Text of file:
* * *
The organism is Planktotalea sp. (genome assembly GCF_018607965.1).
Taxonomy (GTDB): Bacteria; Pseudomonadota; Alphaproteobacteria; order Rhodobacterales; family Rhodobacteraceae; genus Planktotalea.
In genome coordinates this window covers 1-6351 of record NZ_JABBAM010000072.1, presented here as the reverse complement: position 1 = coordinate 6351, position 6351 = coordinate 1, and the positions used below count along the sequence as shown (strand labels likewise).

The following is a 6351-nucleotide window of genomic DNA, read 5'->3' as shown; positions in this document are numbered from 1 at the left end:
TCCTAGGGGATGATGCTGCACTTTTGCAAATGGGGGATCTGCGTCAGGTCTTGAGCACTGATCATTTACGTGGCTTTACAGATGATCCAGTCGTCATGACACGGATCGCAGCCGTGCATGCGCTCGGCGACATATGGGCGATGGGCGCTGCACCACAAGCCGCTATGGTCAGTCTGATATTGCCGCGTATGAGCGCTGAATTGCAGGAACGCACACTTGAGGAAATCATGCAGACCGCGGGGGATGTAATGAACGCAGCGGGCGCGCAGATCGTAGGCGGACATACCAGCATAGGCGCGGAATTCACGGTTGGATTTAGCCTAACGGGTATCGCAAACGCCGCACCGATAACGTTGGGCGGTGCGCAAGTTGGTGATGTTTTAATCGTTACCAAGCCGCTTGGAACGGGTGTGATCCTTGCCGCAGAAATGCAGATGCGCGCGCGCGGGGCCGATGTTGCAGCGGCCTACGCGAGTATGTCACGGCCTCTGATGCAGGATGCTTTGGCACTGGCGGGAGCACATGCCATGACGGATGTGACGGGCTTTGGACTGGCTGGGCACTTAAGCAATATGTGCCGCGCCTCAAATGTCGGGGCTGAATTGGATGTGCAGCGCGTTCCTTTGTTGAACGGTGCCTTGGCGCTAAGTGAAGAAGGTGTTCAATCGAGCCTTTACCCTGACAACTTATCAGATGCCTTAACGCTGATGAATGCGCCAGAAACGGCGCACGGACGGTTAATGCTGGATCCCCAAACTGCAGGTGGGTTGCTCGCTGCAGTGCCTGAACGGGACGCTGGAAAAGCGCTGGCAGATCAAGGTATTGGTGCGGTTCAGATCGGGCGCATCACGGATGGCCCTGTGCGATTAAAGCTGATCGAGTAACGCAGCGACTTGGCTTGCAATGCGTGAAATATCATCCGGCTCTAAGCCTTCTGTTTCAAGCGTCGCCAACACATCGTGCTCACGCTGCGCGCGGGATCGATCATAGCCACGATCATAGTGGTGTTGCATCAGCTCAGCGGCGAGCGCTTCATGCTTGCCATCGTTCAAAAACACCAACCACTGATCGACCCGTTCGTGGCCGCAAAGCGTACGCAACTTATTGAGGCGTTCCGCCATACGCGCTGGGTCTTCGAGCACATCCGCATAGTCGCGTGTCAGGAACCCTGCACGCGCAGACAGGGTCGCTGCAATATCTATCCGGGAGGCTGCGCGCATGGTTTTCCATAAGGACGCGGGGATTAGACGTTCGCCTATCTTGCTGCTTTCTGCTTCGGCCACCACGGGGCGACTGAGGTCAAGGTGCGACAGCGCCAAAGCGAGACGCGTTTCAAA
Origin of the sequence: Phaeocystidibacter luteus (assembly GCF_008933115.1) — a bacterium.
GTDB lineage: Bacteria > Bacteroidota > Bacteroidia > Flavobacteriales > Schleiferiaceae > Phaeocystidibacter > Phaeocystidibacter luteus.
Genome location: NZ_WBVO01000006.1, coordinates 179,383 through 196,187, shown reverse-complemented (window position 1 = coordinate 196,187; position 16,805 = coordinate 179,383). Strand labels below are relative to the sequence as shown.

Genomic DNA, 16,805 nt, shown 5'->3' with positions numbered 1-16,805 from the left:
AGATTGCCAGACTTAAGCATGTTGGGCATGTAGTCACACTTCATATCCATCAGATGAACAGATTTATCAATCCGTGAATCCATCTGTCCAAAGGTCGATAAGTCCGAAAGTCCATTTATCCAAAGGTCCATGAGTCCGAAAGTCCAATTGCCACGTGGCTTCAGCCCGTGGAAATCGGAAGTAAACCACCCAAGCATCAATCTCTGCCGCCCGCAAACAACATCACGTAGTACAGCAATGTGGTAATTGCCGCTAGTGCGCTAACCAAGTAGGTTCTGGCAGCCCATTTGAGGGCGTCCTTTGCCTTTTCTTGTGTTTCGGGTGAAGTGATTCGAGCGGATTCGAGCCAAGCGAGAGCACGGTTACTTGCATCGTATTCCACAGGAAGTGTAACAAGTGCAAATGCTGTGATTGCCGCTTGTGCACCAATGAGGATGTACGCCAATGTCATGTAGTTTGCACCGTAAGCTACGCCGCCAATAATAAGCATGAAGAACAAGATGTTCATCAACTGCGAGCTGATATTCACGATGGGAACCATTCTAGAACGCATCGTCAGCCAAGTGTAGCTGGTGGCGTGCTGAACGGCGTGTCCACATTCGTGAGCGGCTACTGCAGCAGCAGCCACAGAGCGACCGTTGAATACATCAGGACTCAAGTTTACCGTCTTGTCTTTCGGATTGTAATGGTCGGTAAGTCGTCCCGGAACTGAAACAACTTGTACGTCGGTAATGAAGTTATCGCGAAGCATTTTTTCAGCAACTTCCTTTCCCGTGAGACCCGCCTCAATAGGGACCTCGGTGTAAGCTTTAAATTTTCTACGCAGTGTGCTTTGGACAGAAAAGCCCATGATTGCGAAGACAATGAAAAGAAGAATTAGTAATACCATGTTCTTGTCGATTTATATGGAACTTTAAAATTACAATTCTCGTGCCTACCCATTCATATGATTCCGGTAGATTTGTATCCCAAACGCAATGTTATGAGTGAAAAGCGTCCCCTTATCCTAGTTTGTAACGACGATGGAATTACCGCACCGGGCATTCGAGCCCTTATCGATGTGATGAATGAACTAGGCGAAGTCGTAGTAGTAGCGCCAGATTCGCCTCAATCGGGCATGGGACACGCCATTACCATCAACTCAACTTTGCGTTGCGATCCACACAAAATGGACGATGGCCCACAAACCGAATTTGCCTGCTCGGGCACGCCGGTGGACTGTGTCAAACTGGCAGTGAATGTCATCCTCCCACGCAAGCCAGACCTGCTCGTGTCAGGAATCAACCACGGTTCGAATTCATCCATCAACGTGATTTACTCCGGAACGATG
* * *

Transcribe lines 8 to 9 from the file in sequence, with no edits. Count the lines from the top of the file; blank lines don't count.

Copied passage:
Genome location: NZ_WBVO01000006.1, coordinates 179,383 through 196,187, shown reverse-complemented (window position 1 = coordinate 196,187; position 16,805 = coordinate 179,383). Strand labels below are relative to the sequence as shown.

Genomic DNA, 16,805 nt, shown 5'->3' with positions numbered 1-16,805 from the left: